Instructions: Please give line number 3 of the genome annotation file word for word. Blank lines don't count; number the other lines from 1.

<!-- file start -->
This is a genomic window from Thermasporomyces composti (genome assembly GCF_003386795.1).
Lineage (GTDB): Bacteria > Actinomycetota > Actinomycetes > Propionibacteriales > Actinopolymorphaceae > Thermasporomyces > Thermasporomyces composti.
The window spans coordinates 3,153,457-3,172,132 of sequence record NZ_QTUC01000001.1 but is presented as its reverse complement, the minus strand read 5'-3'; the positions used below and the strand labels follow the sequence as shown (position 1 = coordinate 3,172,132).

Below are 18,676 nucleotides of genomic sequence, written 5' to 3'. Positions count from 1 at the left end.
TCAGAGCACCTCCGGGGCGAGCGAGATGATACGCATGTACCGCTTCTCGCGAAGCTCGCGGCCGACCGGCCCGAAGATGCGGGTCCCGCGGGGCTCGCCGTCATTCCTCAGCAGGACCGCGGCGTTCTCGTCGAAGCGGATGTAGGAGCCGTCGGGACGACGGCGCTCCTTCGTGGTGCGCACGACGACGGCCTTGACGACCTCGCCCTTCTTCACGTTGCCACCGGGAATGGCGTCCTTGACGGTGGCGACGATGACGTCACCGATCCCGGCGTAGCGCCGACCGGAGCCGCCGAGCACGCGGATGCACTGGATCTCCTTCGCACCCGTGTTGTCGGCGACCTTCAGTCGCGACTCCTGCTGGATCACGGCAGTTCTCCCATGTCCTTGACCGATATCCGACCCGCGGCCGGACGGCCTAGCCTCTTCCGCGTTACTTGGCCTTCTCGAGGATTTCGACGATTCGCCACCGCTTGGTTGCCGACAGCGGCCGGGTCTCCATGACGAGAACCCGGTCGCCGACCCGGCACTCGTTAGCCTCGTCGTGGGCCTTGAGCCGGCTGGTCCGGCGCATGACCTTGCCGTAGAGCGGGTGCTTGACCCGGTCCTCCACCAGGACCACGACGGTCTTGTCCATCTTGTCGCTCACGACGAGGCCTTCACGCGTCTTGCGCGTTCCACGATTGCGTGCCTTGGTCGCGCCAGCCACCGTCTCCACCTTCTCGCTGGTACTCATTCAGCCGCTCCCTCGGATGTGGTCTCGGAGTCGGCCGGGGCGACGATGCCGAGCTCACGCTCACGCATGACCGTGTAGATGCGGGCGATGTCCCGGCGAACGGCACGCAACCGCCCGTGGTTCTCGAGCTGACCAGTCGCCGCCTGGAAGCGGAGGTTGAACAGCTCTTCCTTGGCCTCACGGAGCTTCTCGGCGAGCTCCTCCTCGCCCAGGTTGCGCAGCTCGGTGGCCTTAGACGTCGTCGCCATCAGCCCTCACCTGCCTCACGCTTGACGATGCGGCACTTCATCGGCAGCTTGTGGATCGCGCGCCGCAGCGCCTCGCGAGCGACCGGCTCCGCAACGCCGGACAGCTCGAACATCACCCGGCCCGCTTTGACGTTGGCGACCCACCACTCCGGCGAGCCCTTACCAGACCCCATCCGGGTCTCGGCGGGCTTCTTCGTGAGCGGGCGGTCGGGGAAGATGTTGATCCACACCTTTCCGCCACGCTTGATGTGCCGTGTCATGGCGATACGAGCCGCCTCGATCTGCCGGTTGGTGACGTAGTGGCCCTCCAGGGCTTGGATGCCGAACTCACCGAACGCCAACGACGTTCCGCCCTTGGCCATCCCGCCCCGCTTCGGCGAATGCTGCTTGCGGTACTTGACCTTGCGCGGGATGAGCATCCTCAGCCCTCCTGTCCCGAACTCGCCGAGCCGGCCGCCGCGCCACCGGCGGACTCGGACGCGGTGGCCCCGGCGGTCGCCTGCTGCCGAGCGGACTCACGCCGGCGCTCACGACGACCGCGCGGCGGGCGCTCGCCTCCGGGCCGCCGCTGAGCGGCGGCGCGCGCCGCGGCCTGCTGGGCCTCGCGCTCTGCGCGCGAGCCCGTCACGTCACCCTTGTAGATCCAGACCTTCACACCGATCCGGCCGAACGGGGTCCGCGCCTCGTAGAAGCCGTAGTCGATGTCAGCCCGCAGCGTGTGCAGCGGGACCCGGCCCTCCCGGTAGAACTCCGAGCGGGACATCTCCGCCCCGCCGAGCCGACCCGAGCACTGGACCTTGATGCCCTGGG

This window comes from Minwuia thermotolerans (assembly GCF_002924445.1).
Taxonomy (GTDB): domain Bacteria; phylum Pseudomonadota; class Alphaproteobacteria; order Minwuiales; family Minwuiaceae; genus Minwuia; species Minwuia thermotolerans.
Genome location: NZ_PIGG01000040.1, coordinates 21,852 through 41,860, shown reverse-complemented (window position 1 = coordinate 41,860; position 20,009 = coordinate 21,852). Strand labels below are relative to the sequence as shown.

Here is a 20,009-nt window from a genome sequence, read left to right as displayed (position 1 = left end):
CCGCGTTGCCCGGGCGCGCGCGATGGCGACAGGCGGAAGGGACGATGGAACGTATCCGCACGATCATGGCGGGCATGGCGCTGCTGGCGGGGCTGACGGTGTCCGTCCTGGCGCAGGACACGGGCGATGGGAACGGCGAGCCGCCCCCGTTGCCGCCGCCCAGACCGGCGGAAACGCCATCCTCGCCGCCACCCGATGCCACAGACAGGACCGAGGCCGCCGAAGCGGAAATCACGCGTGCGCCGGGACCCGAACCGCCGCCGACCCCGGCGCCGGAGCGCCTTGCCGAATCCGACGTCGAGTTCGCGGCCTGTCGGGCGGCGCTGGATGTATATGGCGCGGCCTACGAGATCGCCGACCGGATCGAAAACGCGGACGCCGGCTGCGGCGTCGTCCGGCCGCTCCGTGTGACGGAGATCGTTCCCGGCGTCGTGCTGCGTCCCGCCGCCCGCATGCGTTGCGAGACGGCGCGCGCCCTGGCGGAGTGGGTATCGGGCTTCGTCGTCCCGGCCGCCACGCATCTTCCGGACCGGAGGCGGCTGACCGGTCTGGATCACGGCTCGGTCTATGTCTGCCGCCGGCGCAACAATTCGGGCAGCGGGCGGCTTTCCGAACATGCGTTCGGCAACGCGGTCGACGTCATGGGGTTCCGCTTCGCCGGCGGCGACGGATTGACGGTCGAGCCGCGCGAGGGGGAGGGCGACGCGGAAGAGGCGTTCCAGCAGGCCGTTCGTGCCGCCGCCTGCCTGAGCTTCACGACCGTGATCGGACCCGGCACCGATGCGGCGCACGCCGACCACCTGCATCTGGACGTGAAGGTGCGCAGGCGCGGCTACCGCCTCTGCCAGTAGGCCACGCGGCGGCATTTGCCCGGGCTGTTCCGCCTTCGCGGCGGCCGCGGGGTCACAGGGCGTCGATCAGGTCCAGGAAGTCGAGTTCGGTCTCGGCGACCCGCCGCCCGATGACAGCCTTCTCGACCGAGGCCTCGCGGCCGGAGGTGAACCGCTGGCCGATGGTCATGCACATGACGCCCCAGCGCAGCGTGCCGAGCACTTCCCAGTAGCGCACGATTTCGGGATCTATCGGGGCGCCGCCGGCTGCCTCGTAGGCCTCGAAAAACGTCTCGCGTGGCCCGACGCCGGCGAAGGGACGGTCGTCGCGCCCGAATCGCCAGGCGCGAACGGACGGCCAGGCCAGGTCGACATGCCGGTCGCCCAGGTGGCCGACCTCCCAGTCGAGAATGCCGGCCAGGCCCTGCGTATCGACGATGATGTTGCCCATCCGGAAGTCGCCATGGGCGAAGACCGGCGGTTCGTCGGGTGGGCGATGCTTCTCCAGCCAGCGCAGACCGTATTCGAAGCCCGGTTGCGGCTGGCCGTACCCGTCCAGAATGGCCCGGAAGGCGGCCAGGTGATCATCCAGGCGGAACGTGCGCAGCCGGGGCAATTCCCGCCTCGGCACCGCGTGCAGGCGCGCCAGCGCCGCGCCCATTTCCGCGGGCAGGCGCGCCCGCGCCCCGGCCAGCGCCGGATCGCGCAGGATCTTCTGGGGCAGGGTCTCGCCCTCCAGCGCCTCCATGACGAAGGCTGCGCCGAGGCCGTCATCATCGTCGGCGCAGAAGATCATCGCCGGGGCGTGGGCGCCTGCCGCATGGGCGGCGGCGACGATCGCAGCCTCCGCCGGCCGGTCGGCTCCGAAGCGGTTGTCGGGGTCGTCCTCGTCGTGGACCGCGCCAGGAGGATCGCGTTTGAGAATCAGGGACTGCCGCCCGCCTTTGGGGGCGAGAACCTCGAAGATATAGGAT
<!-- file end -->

The window spans coordinates 3,153,457-3,172,132 of sequence record NZ_QTUC01000001.1 but is presented as its reverse complement, the minus strand read 5'-3'; the positions used below and the strand labels follow the sequence as shown (position 1 = coordinate 3,172,132).